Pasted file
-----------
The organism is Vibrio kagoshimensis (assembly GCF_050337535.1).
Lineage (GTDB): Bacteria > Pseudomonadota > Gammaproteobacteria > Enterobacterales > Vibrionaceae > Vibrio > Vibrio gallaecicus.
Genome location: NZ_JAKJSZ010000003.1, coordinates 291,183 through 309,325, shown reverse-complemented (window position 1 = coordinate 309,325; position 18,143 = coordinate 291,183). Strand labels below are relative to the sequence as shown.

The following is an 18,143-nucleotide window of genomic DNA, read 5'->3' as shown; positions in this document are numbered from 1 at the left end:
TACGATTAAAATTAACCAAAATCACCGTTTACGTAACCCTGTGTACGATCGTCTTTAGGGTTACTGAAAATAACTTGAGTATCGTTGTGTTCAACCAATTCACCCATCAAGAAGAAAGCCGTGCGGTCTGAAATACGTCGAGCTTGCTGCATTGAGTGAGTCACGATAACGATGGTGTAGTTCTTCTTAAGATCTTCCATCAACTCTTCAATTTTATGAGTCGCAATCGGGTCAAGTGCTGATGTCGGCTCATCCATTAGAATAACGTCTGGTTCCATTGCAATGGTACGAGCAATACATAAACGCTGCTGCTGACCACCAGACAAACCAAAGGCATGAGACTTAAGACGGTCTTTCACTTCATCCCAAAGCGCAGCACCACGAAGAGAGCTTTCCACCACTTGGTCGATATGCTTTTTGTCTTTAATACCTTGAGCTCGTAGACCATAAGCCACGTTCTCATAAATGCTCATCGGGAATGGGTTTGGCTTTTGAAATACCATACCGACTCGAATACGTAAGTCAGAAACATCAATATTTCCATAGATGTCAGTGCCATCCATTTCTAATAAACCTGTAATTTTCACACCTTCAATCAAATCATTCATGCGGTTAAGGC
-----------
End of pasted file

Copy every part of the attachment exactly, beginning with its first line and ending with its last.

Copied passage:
The organism is Vibrio kagoshimensis (assembly GCF_050337535.1).
Lineage (GTDB): Bacteria > Pseudomonadota > Gammaproteobacteria > Enterobacterales > Vibrionaceae > Vibrio > Vibrio gallaecicus.
Genome location: NZ_JAKJSZ010000003.1, coordinates 291,183 through 309,325, shown reverse-complemented (window position 1 = coordinate 309,325; position 18,143 = coordinate 291,183). Strand labels below are relative to the sequence as shown.

The following is an 18,143-nucleotide window of genomic DNA, read 5'->3' as shown; positions in this document are numbered from 1 at the left end:
TACGATTAAAATTAACCAAAATCACCGTTTACGTAACCCTGTGTACGATCGTCTTTAGGGTTACTGAAAATAACTTGAGTATCGTTGTGTTCAACCAATTCACCCATCAAGAAGAAAGCCGTGCGGTCTGAAATACGTCGAGCTTGCTGCATTGAGTGAGTCACGATAACGATGGTGTAGTTCTTCTTAAGATCTTCCATCAACTCTTCAATTTTATGAGTCGCAATCGGGTCAAGTGCTGATGTCGGCTCATCCATTAGAATAACGTCTGGTTCCATTGCAATGGTACGAGCAATACATAAACGCTGCTGCTGACCACCAGACAAACCAAAGGCATGAGACTTAAGACGGTCTTTCACTTCATCCCAAAGCGCAGCACCACGAAGAGAGCTTTCCACCACTTGGTCGATATGCTTTTTGTCTTTAATACCTTGAGCTCGTAGACCATAAGCCACGTTCTCATAAATGCTCATCGGGAATGGGTTTGGCTTTTGAAATACCATACCGACTCGAATACGTAAGTCAGAAACATCAATATTTCCATAGATGTCAGTGCCATCCATTTCTAATAAACCTGTAATTTTCACACCTTCAATCAAATCATTCATGCGGTTAAGGC